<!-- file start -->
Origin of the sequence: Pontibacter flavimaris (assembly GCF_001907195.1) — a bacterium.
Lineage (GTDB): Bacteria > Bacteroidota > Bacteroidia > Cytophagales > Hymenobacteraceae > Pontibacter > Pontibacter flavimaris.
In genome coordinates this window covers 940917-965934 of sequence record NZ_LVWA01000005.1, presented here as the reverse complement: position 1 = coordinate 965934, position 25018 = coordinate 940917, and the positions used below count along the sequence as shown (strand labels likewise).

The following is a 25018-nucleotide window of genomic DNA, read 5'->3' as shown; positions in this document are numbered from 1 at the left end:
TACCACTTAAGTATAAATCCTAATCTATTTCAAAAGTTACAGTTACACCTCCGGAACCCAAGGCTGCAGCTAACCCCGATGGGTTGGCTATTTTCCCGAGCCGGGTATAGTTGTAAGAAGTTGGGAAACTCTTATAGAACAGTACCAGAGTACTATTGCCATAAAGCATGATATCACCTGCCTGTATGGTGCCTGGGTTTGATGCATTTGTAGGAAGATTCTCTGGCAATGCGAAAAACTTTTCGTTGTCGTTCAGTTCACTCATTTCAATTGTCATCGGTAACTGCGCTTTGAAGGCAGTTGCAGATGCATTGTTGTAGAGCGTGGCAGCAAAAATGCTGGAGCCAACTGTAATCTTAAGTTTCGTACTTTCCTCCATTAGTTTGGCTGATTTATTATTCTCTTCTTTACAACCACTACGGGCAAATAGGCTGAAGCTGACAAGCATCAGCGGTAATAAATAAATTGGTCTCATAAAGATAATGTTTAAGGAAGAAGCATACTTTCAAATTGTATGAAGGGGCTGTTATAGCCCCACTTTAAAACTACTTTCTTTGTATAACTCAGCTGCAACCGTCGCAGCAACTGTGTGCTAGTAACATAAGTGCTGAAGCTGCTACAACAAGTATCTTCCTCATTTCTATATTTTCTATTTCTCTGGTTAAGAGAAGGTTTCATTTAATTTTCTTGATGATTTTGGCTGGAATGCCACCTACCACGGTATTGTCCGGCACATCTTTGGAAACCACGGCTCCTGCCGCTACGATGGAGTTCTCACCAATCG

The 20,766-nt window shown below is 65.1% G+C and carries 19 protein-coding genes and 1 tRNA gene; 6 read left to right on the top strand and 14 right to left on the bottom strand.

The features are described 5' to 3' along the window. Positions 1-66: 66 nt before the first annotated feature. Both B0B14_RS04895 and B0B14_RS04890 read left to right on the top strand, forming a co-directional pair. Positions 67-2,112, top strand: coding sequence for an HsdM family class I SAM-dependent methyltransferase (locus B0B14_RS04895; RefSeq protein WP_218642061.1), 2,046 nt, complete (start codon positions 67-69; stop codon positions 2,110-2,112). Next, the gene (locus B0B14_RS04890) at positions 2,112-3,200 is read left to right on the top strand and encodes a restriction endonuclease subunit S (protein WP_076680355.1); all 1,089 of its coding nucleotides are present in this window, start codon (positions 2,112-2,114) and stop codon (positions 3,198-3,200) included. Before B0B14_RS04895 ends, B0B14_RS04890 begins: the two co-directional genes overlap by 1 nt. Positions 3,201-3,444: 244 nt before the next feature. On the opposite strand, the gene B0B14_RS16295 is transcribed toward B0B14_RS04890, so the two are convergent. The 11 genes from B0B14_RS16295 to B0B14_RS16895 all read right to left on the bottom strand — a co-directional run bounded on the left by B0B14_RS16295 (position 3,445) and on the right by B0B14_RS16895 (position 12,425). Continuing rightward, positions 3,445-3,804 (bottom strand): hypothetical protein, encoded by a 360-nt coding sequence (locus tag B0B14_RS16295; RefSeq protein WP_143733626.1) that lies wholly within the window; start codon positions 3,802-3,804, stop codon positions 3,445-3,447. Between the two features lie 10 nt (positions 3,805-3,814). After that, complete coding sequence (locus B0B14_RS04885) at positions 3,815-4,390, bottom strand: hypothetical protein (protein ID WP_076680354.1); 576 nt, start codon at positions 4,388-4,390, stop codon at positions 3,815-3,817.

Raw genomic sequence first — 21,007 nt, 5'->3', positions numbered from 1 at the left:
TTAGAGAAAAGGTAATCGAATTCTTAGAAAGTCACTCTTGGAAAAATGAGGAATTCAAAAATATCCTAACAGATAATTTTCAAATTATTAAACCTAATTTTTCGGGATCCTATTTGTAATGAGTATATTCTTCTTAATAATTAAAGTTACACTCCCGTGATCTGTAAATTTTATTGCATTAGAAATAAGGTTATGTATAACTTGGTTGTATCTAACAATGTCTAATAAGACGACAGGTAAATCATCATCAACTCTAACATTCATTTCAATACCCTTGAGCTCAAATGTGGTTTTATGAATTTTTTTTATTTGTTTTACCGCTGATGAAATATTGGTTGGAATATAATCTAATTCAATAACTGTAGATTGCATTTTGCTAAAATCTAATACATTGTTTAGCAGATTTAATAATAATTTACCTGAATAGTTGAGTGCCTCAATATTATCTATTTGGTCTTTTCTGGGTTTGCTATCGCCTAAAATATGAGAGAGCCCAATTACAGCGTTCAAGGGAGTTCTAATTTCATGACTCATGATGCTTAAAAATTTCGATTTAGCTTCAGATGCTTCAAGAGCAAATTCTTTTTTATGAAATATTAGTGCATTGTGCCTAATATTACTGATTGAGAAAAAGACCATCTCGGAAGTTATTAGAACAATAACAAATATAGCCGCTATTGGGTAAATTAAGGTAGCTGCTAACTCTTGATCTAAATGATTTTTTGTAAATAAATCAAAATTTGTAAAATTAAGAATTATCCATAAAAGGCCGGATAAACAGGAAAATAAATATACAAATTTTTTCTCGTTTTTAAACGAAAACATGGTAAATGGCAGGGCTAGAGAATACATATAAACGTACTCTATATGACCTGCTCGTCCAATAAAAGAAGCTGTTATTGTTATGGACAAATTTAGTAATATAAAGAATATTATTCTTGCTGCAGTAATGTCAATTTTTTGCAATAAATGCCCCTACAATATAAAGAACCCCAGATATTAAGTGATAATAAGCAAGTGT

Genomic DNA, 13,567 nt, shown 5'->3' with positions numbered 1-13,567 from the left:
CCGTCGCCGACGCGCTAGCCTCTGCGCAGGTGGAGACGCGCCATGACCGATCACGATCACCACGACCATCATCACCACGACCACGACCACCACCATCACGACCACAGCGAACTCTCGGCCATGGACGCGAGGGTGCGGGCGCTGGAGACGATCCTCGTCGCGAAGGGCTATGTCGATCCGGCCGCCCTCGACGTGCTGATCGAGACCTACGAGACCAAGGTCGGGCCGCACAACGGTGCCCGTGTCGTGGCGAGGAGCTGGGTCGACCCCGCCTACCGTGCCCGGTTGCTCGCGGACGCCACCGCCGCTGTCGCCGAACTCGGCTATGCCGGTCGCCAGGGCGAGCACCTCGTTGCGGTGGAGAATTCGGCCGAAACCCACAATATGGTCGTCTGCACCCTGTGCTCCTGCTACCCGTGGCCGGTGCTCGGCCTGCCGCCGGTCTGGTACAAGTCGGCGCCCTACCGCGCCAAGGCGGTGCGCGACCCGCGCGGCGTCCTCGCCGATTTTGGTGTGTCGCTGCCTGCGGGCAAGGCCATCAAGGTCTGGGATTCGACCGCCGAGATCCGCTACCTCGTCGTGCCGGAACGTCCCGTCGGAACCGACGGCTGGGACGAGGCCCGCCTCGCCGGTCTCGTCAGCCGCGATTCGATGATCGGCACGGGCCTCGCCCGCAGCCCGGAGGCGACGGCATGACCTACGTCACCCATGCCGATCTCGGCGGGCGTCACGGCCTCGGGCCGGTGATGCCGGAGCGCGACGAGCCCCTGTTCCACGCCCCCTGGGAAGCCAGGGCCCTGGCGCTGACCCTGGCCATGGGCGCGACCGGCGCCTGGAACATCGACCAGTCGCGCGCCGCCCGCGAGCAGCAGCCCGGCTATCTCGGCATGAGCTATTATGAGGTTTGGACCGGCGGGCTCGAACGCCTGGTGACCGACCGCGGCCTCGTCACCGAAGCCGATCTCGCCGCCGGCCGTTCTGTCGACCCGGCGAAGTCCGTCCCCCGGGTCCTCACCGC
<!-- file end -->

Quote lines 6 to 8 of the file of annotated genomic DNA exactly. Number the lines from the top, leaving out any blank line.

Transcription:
The 20,766-nt window shown below is 65.1% G+C and carries 19 protein-coding genes and 1 tRNA gene; 6 read left to right on the top strand and 14 right to left on the bottom strand.

The features are described 5' to 3' along the window. Positions 1-66: 66 nt before the first annotated feature. Both B0B14_RS04895 and B0B14_RS04890 read left to right on the top strand, forming a co-directional pair. Positions 67-2,112, top strand: coding sequence for an HsdM family class I SAM-dependent methyltransferase (locus B0B14_RS04895; RefSeq protein WP_218642061.1), 2,046 nt, complete (start codon positions 67-69; stop codon positions 2,110-2,112). Next, the gene (locus B0B14_RS04890) at positions 2,112-3,200 is read left to right on the top strand and encodes a restriction endonuclease subunit S (protein WP_076680355.1); all 1,089 of its coding nucleotides are present in this window, start codon (positions 2,112-2,114) and stop codon (positions 3,198-3,200) included. Before B0B14_RS04895 ends, B0B14_RS04890 begins: the two co-directional genes overlap by 1 nt. Positions 3,201-3,444: 244 nt before the next feature. On the opposite strand, the gene B0B14_RS16295 is transcribed toward B0B14_RS04890, so the two are convergent. The 11 genes from B0B14_RS16295 to B0B14_RS16895 all read right to left on the bottom strand — a co-directional run bounded on the left by B0B14_RS16295 (position 3,445) and on the right by B0B14_RS16895 (position 12,425). Continuing rightward, positions 3,445-3,804 (bottom strand): hypothetical protein, encoded by a 360-nt coding sequence (locus tag B0B14_RS16295; RefSeq protein WP_143733626.1) that lies wholly within the window; start codon positions 3,802-3,804, stop codon positions 3,445-3,447. Between the two features lie 10 nt (positions 3,805-3,814). After that, complete coding sequence (locus B0B14_RS04885) at positions 3,815-4,390, bottom strand: hypothetical protein (protein ID WP_076680354.1); 576 nt, start codon at positions 4,388-4,390, stop codon at positions 3,815-3,817.

Raw genomic sequence first — 21,007 nt, 5'->3', positions numbered from 1 at the left: